The final weeks of school are typically abuzz with celebrations and traditions, handshakes and hugs and tears. Teenagers sway to sugary dance tunes. Sweaty, jubilant athletes bond on bus rides home from state championships. Grade-schoolers, lined up on risers like packs of crayons, serenade their parents.
This year, there will be none of those things. With school closed through the end of the year in response to the COVID-19 pandemic, students and teachers are instead soldiering on via computer screen, salvaging the school year as best they can without many of the milestones and moments that give it meaning.
As they reflect on the past weeks and enter the final lap of the school year, four members of the Weare school community describe bitter disappointments and difficult adjustments, as well as a few silver linings.
“I’ve learned how to manage my time.”
Homeschooled until his freshman year at John Stark Regional High School in Weare, Nathan Chasse wasn’t expecting to miss being at school so much.
“I’m an introvert. There’s all kinds of jokes out there saying this is what introverts have been waiting for,” said Chasse, who was studying for multiple AP exams, looking forward to playing piano for the spring musical, Legally Blonde, and starting to think about college applications when the school closures were announced on March 15. “But now that I’ve been around people all day long, it’s been more lonely than I would have thought.”
Chasse now puts in seven-hour days at a computer set up in his attic. Some coursework has transitioned reasonably well to online platforms, while some has proved more problematic.
“It’s been challenging to stay motivated and on top of things,” he said. “There are so many things you can’t get when you’re just alone trying to teach yourself.”
Among the biggest disappointments for Chasse were the revisions to the AP exams instituted because of the school closures. He’d spent hours memorizing facts for the AP U.S. History exam, traditionally a three-hour test consisting of three sections that’s now being offered as a 45-minute open-book test.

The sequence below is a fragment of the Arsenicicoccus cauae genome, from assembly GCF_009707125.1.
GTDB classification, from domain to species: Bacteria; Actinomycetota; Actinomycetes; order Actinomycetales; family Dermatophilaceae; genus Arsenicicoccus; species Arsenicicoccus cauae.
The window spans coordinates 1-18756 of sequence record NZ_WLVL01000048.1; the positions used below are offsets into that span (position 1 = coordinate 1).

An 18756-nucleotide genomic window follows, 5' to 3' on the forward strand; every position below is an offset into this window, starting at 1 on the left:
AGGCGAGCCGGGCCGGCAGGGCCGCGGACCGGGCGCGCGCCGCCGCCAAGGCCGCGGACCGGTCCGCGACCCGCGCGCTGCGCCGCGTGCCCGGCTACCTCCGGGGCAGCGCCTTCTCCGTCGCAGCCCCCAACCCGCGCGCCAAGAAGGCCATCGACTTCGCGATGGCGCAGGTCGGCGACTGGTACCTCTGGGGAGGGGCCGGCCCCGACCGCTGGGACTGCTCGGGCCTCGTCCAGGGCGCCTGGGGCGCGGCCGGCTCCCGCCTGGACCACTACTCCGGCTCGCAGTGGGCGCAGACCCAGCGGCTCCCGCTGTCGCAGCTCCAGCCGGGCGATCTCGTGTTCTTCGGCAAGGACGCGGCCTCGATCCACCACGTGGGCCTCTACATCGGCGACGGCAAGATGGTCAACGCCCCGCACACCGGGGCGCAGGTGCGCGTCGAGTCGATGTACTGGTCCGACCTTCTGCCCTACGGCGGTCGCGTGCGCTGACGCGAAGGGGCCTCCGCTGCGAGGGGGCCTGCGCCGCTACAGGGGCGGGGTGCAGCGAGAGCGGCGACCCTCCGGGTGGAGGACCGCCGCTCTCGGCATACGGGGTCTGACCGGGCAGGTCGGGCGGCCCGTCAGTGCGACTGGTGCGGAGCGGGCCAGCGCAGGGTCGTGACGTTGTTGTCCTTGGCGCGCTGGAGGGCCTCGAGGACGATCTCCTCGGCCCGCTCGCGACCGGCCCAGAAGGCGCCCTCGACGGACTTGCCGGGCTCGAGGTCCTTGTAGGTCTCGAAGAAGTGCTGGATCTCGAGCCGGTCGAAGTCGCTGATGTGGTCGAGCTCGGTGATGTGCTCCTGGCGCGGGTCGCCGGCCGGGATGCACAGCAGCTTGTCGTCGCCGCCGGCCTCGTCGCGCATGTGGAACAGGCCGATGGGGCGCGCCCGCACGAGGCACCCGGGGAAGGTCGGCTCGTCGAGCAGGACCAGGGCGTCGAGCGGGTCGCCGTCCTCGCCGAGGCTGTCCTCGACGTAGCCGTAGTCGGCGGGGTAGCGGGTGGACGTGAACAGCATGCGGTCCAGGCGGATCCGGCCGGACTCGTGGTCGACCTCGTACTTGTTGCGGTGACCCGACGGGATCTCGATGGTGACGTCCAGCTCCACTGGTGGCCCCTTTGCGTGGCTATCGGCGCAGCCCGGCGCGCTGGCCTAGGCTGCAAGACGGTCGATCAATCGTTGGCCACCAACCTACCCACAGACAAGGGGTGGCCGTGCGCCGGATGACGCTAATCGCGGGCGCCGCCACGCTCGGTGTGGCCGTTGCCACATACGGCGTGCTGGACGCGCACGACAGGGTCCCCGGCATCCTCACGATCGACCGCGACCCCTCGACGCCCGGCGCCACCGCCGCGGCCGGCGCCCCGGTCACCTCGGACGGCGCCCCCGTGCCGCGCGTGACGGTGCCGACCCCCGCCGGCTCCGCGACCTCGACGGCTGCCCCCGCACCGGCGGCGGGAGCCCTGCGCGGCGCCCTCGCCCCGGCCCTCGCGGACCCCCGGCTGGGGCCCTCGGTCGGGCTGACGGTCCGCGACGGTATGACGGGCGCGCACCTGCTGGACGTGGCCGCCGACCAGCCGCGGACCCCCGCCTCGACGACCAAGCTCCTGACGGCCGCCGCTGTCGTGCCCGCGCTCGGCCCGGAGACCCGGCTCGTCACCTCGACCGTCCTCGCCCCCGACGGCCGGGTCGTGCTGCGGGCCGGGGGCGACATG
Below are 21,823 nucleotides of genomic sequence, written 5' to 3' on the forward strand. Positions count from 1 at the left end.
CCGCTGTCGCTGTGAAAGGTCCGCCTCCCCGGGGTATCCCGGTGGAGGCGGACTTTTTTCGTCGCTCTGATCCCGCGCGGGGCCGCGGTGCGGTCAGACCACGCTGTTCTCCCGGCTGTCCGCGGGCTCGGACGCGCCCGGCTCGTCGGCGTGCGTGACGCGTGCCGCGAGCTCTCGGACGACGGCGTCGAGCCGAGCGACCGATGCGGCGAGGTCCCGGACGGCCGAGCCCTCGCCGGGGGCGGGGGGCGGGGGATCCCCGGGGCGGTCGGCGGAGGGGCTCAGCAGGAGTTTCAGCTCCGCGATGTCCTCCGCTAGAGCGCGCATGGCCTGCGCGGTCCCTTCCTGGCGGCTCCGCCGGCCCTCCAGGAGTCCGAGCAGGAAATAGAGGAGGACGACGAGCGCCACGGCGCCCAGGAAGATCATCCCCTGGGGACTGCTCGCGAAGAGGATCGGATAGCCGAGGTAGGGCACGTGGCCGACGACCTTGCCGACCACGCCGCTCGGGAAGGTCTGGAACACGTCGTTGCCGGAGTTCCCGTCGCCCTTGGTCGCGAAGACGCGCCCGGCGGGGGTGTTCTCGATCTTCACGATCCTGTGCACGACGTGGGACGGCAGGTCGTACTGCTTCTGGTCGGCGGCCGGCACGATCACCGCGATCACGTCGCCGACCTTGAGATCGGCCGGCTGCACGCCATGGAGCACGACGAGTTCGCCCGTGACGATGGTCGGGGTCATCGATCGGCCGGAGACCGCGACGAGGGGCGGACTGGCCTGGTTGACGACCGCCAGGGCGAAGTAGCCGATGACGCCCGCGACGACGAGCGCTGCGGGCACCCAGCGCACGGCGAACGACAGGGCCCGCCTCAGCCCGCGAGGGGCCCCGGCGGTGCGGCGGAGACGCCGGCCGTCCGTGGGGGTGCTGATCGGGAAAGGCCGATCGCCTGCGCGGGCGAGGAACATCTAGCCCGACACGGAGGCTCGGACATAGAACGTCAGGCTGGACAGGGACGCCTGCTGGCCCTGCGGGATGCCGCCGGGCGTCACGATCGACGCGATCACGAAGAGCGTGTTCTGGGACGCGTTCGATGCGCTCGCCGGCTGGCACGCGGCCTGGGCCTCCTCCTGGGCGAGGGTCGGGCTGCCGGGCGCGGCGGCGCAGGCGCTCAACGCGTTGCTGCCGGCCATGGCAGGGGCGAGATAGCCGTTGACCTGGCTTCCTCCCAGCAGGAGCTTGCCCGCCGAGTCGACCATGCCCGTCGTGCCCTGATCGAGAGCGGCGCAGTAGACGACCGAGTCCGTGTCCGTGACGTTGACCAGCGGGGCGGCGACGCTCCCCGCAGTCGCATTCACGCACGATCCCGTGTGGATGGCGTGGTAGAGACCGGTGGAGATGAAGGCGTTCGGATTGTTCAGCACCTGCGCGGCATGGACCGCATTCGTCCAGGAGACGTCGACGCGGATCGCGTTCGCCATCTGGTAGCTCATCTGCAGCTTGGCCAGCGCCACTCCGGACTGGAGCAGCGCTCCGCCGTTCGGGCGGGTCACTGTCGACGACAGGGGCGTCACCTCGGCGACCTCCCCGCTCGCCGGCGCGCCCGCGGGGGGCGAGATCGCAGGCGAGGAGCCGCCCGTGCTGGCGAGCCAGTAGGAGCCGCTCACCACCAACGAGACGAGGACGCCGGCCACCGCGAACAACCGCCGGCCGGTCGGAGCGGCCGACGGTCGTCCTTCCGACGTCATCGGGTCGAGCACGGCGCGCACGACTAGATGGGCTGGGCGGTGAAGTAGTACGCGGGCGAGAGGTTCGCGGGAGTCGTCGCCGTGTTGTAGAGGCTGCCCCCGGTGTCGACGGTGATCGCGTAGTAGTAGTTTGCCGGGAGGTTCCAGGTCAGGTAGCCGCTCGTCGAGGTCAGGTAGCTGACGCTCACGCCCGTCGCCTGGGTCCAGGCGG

“It’s the one I was most excited for,” he said. “The practice I’ve been doing doesn’t translate directly.”
Chasse is also worried about the next chapter of his life. He’s leaning towards a major in data science, but with such a heavy academic load, he hadn’t had much time before the shutdown to research colleges. “It’s going to be really confusing trying to find a college,” he said. “The biggest advice I’ve gotten from anyone I’ve asked about college is to tour the college … Now I don’t know when I’ll be able to do that.”
College applications will also be different. With spring SAT exams cancelled, Chasse will now have only one shot at the SAT, unless he wants to schedule it twice back-to-back in the fall. He’s not overly concerned about that change but knows it’s been upsetting for some juniors.
There is, however, one aspect of remote learning that’s served Chasse well as he looks ahead to college. After indulging in late nights and odd work hours in the beginning, he’s settled into a consistent routine that helps him stay on top of his work and get adequate sleep.
“I’ve learned to manage my time,” he said.
Chasse has also found time to practice piano, a habit he hadn’t prioritized in the past. “I’ve always loved music, but I always used homework as an excuse not to practice … now I don’t have that excuse,” he said. “I’ve discovered that it’s actually fun.”